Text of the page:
Book-to-school
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October 8, 2016
Tags:
October 8, 2016

Thanks to the calendar shift, gone are the days of one month breaks before the start of a new school year. Although short breaks aren’t alien to students, it’s understandable that some might feel rattled until now. Fret not, for an escape is possible—through reading a book, that is. Here are a few suggestions for your different moods this term.

Vignette on books to read to kickstart the year copy

 

For the reader with a hectic schedule: Daytripper by Fábio Moon and Gabriel Bá

Not all students have enough time to indulge themselves in long and thought provoking novels. Between classes, org work, and part-time jobs, the college life can seriously put a strain on a person’s reading habits. Luckily, there are works like Daytripper that condense stories without losing the emotions and content in the process.

Proving that not all graphic novels have to involve radioactive spider bites and brightly colored spandex, Vertigo Comics’ Daytripper is a 10 issue long miniseries, with each part providing a window into the life of Brás de Oliva Domingos, a Brazillian obituarist, as he grapples with thoughts concerning his own mortality. Each issue is only 24 pages long, making the series an easy read that still leaves one ruminating.

 

For the good, the bad, and the ugly groupmates you’ll encounter: No Exit by Jean-Paul Sartre

Although it’s a play, we’re adding it to the list because it captures the experience students have when working with a group that doesn’t start and end too well. No Exit tells the story of three damned souls, Garcin, Inez, and Estelle who, instead of being sent to the fiery hell they all expected, end up in a second empire styled room with each other.

Things unfold as they try to figure out why they were placed there by the mysterious Valet. Conflicts arise when they bring up their lives on earth and one of the characters eventually realizes that, “Hell is other people.” If ever you get stuck in a similar situation, this play will make you feel better for only being with your groupmates for a term. At least you’re not stuck with them for all of eternity.

 

For dull days: The 100-Year-Old Man Who Climbed Out The Window and Disappeared by Jonas Jonasson

The monotony of an everyday routine could sometimes make you feel drained. If you’re craving adventure with a bit of humor during these dreary times, join Allan Karlsson as he embarks on a journey after ditching his 100th birthday party, where he encounters new people and a suitcase filled with cash, among other things.

Although it seems like a legendary trip, the centenarian isn’t a stranger to extraordinary experiences for he played key roles in some of the most significant events in history. As you read along, you’ll feel refreshed as you see things through Allan’s eyes as he navigates through life doing his own thing. Aside from livening up your days, it might even inspire you to start an adventure of your own.

 

For wandering minds during lectures: Battle Royale by Koushun Takami

If you feel like your classes right now are brutal, think about it this way: At least you haven’t been taken by the government to participate in a fight-to-the-death military experiment against all your classmates.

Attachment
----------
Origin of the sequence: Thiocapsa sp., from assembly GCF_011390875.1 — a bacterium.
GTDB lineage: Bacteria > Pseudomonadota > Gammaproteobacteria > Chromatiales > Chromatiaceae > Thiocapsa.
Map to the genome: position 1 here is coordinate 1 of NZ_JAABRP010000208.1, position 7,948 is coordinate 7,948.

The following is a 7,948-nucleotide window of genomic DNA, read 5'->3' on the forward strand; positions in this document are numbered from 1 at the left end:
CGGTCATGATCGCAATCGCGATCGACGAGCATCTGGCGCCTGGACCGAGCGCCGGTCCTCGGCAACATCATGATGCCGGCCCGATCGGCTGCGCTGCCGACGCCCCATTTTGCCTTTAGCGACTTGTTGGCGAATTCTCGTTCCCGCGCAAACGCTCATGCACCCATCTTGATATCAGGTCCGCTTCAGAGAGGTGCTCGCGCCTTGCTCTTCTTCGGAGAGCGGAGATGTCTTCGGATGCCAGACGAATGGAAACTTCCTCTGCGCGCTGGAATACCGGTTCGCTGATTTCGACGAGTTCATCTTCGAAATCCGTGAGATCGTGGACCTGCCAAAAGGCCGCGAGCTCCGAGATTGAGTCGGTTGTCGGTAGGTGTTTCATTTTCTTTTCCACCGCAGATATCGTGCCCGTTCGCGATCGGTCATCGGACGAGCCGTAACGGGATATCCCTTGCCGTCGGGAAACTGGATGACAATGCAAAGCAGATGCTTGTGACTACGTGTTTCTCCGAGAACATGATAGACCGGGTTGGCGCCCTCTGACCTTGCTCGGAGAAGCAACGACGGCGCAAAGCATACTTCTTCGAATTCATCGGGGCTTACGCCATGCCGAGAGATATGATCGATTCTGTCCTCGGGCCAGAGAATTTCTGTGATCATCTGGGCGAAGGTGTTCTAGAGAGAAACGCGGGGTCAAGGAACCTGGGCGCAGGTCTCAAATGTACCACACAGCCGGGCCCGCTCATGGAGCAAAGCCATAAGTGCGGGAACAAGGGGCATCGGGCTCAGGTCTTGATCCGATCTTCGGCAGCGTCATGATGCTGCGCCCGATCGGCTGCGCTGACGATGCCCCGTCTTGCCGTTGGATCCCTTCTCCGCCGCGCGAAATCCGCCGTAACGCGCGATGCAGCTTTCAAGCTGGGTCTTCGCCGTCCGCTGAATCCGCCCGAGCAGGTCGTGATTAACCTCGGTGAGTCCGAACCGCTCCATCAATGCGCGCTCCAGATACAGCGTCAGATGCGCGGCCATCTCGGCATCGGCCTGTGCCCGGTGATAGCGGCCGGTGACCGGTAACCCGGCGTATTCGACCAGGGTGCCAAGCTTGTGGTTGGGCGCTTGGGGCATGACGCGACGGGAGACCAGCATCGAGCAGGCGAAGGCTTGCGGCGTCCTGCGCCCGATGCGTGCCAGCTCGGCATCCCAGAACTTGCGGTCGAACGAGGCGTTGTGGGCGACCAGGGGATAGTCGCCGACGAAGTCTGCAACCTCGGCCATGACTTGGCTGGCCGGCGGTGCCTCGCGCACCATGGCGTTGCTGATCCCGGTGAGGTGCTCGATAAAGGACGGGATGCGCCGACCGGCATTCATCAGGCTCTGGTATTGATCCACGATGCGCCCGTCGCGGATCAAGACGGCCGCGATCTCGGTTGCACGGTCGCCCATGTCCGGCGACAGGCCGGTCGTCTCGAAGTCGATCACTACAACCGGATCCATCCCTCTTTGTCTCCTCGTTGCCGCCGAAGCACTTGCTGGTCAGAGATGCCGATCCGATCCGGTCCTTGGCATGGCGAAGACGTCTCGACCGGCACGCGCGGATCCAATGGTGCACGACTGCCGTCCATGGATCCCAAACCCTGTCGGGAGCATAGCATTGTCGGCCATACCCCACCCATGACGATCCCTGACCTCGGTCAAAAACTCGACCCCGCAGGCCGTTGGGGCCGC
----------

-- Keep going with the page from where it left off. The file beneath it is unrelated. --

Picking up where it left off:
Battle Royale explores the now common concept of pitting young people against each other in gladiator style death matches, but with the added dramatic bonus: All of the characters have been in the same class and have already formed personal connections with each other. It’s fast paced and thrilling, and sure to keep your attention despite all the requirements school throws at you.

As an added bonus, once you’re through with reading it, it gives you something interesting to ponder on during long, drawn out lectures: If this class were to be thrown into the Battle Royale setting right now, who would survive?

 

For when childhood nostalgia hits: Harry Potter and the Cursed Child by J.K. Rowling, Jack Thorne, and John Tiffany

As the newest installment of the franchise that basically characterized this generation’s childhood, Harry Potter and the Cursed Child takes place 19 years after the events of the last book of the series (Harry Potter and the Deathly Hallows).

It follows the adventures of Harry’s son, Albus Severus Potter and a roster of next generation characters that fit right into the canon of the series. Originally a stage play, the script has been published in book form, taking The Cursed Child from the Palace Theater in London to the comfort of your tambay place of choice in campus.

Let the classic characters and familiar feel of the Harry Potter universe help you relive the magic, and add a little fantasy to your mundane routine that is college life.

 

For when you’re fed up with everything: To Kill A Mockingbird by Harper Lee

Aside from the acad workload, current events could also take a toll on us, especially with all the issues surrounding us both inside and outside the University.

To Kill A Mockingbird is also set in a time of unrest, wherein poverty was prevalent and racism was widespread. Told through the eyes of five year old Scout, this book will make you realize that although the system sometimes can barely be trusted to be fair, all hope is not lost for there are still people who stand by their principles to fight for what’s right.

Whether it’s to distract you from the stress of college life or just to complement a mood you’re currently feeling, there really is a certain kind of escape that can only be found in reading. Don’t let this new term scare you out of losing yourself in some good books and let these stories help you start the new school year inspired and motivated.